- Inaccessibility: Second, there is the issue of inaccessibility, because the Act imposes a standard form, but does not consider diversity (i.e. approximately 705 diverse ethnic groups that are legally recognized) and how such a form could be inaccessible to individuals not speaking the same language or who have different customs on resolving disputes.
- Impractical: Third, there is the issue of impractical standards. As the definition of the other traditional forest dwellers mentioned above indicates, part of the process of getting the land right recognition requires a claimant to present proof of residence in the forest area for at least three generations. The following two factors show how this is not a practical standard:
- First, having difficulty preserving documentation that dates so far back when living a nomadic way of life,
- Second, it be unlikely to have had an opportunity or need to compile such documentation beforehand.
- Inadequacy: Lastly, there is the issue of inadequacy, as this procedure is set up in a way that can be influenced by adverse interest groups who may have alternate plans for the forest areas that indigenous groups call home.
These deficiencies illustrate how complex the issue is, and how there are a number of structural issues that need to be resolved in order to provide the protection that these groups need.
Arguments For And Against Forced Evictions
The February 13th order is unclear on the forced eviction of indigenous groups. Those opposed to indigenous groups residing in forest lands claim that the current destruction of forest areas is attributable to indigenous dwellers whose practices and way of life prove to be harmful to these areas. Furthermore, opponents such as the conservationists are not entirely sold on the purpose the FRA serves in recognition of land rights.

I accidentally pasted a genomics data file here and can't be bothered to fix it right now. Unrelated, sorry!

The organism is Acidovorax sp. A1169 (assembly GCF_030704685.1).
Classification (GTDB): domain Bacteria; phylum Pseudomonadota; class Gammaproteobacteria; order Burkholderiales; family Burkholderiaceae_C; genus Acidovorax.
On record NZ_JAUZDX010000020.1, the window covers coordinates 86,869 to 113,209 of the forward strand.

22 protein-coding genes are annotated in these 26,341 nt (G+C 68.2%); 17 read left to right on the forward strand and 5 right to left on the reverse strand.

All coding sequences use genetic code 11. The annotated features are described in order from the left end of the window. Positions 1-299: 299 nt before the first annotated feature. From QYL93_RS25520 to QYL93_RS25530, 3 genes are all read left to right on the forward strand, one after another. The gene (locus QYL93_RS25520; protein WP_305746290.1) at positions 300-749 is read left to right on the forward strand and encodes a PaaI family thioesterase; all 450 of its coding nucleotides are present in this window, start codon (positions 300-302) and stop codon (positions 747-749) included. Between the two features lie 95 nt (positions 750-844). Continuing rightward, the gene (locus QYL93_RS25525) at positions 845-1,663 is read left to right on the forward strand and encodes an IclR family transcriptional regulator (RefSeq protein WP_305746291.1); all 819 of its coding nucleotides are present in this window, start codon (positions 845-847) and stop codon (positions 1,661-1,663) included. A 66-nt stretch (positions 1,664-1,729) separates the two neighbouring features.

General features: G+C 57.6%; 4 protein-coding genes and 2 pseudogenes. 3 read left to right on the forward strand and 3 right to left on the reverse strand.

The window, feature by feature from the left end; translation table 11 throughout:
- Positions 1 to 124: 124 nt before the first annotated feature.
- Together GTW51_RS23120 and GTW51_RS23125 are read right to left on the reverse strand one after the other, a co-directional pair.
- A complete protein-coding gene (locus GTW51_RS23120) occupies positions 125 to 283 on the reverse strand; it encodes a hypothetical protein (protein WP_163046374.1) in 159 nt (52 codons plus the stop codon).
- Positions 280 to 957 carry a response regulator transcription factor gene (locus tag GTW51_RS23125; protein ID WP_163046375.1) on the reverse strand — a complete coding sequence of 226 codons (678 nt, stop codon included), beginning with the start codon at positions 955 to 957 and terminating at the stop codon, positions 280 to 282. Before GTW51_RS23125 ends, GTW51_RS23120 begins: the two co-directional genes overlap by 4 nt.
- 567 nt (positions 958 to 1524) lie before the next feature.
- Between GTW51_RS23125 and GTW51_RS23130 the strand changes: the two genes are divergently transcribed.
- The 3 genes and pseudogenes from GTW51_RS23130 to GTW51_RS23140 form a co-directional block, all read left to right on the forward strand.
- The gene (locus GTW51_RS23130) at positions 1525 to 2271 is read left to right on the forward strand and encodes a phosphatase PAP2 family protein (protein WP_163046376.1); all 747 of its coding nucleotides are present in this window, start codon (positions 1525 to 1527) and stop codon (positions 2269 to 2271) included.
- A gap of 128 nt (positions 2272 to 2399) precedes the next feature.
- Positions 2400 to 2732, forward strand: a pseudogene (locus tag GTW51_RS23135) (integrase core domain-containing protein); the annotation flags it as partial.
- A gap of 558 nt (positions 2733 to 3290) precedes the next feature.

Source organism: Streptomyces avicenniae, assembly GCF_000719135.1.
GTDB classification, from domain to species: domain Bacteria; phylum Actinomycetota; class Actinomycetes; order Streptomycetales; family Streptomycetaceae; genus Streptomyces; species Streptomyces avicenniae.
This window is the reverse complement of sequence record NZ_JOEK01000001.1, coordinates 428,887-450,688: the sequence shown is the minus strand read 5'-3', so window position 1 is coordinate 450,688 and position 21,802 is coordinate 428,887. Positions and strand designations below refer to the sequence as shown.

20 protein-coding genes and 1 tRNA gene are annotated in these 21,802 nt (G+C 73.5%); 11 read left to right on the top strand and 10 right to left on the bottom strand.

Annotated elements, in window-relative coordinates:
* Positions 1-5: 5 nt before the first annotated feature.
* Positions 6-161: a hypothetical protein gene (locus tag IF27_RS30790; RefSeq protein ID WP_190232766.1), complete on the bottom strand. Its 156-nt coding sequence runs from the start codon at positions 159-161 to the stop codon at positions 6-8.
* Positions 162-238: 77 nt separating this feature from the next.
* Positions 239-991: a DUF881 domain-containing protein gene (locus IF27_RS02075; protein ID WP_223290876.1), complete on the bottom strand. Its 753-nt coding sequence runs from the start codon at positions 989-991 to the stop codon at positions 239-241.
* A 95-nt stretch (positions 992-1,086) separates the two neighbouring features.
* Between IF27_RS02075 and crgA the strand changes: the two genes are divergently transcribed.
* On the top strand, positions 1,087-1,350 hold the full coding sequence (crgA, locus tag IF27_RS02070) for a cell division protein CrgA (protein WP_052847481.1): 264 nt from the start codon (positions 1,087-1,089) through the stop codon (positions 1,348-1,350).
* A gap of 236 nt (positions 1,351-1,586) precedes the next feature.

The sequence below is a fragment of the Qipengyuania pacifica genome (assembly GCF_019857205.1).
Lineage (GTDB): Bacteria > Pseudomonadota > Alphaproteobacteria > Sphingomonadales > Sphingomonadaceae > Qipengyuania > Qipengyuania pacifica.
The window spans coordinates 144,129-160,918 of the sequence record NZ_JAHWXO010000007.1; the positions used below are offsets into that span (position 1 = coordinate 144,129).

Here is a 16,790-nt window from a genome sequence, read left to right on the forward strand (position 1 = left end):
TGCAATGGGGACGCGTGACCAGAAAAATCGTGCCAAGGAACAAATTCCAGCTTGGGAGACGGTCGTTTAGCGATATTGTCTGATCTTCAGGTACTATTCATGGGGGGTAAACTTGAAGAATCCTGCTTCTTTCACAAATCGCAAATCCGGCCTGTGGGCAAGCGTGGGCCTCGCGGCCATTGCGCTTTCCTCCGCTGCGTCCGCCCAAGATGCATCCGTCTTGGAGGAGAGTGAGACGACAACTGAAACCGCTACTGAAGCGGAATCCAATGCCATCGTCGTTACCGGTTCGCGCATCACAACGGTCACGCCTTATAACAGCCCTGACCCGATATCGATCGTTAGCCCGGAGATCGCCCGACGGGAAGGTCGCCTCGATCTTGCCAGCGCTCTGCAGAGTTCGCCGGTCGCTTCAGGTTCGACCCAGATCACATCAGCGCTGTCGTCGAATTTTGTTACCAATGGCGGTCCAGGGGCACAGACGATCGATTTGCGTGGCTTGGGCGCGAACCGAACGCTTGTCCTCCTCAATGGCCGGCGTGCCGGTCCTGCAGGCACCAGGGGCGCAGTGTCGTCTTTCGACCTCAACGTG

Supporters of indigenous forest dwellers, however, characterize these dwellers as the forest’s guardians because their practices prove to be less harmful to the land. Having resided on the land for many generations, their history, culture, and practices are tied with the land in an inexplicable way, and so evictions can prove to be disastrous to these communities especially when they are executed through force.
There have been many incidents when forced evictions have been executed through use of force (i.e. threatening behavior, destruction of home, etc.). Such evictions are expected to have dire consequences for evicted individuals, but with communities as cohesive as indigenous groups the consequences are even more far reaching. Not only are they at risk of induced poverty and danger, but community and social life are broken down forever.
These consequences indicate a systemic and pervasive issue that requires resolution. The starting point for this is amending the FRA by making it simpler and stronger by addressing the deficiencies listed above. Only through amending this Act can real change begin to happen.
Note: This article is based on a paper originally submitted in the Environmental Justice class at BU Law.
Nabaa Khan anticipates graduating from Boston University School of Law in May 2021.